D’Avolio Opens

His enthusiasm is not only contagious, it’s compelling. Compelling me to drink vinegar and olive oil from tiny disposable shot glasses on an empty stomach. While at the counter sampling his wares, sun streams in through the windows of this small but tidy Elmwood storefront. A wall of balsamic vinegar bottles shimmer and the shop’s recessed ceiling is reflected twenty or more times in the shiny metal “fustis” that line the opposite wall, labeled with tags that list descriptors like “Harissa”, and “Roasted French Walnut”.

Today at 11:00 a.m., D’Avolio, which is nestled into a tiny storefront on Elmwood Avenue near Lancaster, will open its doors for the first time. Though the space has seen a cavalcade of small businesses over the years, it seems to be a perfect fit for the vision held by its enthusiastic owner, Dan Gagliardo.

D’Avolio is a boutique shop that specializes in olive oil and vinegar. Twenty-three varieties of  vinegar are available, including classic sherry and champagne vinegars, as well as flavored-infused options such as Honey Ginger White Balsamic and Cinnamon Pear. In the olive oil department there are four classic flavors that range in flavor from the very fresh and green Arbequina Private Reserve (my favorite) to the late harvest Picholine. Additionally, over twenty-three infused oils boast familiar and exotic flavors like Chipotle, Persian Lime, Herbes de Provence, and even Butter. Vinegars retail for $20 a bottle and oils retail for $15. Both are competitively priced for their size and quality.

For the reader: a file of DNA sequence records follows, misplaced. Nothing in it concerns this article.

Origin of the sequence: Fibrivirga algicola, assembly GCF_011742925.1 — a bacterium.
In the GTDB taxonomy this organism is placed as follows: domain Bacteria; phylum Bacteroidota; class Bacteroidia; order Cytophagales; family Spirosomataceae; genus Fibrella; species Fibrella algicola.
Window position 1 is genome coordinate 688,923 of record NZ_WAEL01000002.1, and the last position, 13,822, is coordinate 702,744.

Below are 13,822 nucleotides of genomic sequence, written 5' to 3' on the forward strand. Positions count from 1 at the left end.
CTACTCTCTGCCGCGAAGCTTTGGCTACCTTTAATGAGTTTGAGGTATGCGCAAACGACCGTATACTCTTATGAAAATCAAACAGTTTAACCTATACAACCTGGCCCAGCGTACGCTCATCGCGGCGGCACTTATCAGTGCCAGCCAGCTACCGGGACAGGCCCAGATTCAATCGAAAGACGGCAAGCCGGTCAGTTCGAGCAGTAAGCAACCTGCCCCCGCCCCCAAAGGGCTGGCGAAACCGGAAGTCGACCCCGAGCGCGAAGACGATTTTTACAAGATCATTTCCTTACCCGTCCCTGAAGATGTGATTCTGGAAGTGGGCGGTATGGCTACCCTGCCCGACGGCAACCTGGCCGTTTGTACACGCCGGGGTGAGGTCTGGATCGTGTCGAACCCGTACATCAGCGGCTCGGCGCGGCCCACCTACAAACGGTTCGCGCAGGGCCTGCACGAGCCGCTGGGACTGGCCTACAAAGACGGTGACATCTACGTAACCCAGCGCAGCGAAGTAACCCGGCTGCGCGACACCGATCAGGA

Thumbnail image for olive oil inset.jpgFor those of you who may wonder if you will enjoy the flavor or intensity of any of these oils or vinegars, self-serve samples are always available, and Gagliardo says that D’Avolio will take their sampling on the road to charity events and private tasting parties.

A modest selection of other food and gift items are available at the store, including pastas, salts and pickled items from local business, Deb’s Delights. For regular customers, an incentive to re-use your olive oil and vinegar bottles will soon be in place.